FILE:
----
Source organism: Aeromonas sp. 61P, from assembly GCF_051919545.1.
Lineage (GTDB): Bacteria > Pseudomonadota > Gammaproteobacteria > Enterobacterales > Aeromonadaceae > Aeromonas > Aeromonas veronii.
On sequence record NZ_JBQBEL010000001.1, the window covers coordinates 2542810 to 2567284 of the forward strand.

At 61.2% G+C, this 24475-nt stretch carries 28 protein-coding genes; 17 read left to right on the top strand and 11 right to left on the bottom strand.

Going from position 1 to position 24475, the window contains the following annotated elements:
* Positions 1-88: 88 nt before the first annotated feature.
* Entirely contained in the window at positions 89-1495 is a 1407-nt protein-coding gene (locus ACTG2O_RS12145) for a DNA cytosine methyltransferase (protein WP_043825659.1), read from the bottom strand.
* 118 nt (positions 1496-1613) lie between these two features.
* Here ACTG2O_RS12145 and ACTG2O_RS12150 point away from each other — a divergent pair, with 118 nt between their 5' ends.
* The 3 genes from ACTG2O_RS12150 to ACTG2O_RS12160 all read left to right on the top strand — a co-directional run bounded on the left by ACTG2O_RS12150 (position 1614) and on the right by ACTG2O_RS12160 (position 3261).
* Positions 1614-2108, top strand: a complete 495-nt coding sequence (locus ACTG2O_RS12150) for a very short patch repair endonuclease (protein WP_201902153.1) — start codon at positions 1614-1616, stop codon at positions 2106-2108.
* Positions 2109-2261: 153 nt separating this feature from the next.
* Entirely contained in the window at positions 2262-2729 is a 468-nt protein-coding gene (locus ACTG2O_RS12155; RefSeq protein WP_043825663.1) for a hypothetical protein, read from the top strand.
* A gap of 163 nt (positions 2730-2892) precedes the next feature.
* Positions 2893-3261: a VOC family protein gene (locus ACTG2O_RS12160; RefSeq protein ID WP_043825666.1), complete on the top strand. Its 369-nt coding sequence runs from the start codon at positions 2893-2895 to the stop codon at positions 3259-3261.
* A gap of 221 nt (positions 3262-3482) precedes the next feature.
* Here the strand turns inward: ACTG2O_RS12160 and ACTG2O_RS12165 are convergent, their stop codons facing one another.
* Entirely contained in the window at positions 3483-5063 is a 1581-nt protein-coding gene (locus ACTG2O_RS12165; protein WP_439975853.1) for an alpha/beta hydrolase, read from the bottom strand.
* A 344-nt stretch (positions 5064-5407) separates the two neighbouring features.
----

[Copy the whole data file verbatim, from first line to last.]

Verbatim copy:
Source organism: Aeromonas sp. 61P, from assembly GCF_051919545.1.
Lineage (GTDB): Bacteria > Pseudomonadota > Gammaproteobacteria > Enterobacterales > Aeromonadaceae > Aeromonas > Aeromonas veronii.
On sequence record NZ_JBQBEL010000001.1, the window covers coordinates 2542810 to 2567284 of the forward strand.

At 61.2% G+C, this 24475-nt stretch carries 28 protein-coding genes; 17 read left to right on the top strand and 11 right to left on the bottom strand.

Going from position 1 to position 24475, the window contains the following annotated elements:
* Positions 1-88: 88 nt before the first annotated feature.
* Entirely contained in the window at positions 89-1495 is a 1407-nt protein-coding gene (locus ACTG2O_RS12145) for a DNA cytosine methyltransferase (protein WP_043825659.1), read from the bottom strand.
* 118 nt (positions 1496-1613) lie between these two features.
* Here ACTG2O_RS12145 and ACTG2O_RS12150 point away from each other — a divergent pair, with 118 nt between their 5' ends.
* The 3 genes from ACTG2O_RS12150 to ACTG2O_RS12160 all read left to right on the top strand — a co-directional run bounded on the left by ACTG2O_RS12150 (position 1614) and on the right by ACTG2O_RS12160 (position 3261).
* Positions 1614-2108, top strand: a complete 495-nt coding sequence (locus ACTG2O_RS12150) for a very short patch repair endonuclease (protein WP_201902153.1) — start codon at positions 1614-1616, stop codon at positions 2106-2108.
* Positions 2109-2261: 153 nt separating this feature from the next.
* Entirely contained in the window at positions 2262-2729 is a 468-nt protein-coding gene (locus ACTG2O_RS12155; RefSeq protein WP_043825663.1) for a hypothetical protein, read from the top strand.
* A gap of 163 nt (positions 2730-2892) precedes the next feature.
* Positions 2893-3261: a VOC family protein gene (locus ACTG2O_RS12160; RefSeq protein ID WP_043825666.1), complete on the top strand. Its 369-nt coding sequence runs from the start codon at positions 2893-2895 to the stop codon at positions 3259-3261.
* A gap of 221 nt (positions 3262-3482) precedes the next feature.
* Here the strand turns inward: ACTG2O_RS12160 and ACTG2O_RS12165 are convergent, their stop codons facing one another.
* Entirely contained in the window at positions 3483-5063 is a 1581-nt protein-coding gene (locus ACTG2O_RS12165; protein WP_439975853.1) for an alpha/beta hydrolase, read from the bottom strand.
* A 344-nt stretch (positions 5064-5407) separates the two neighbouring features.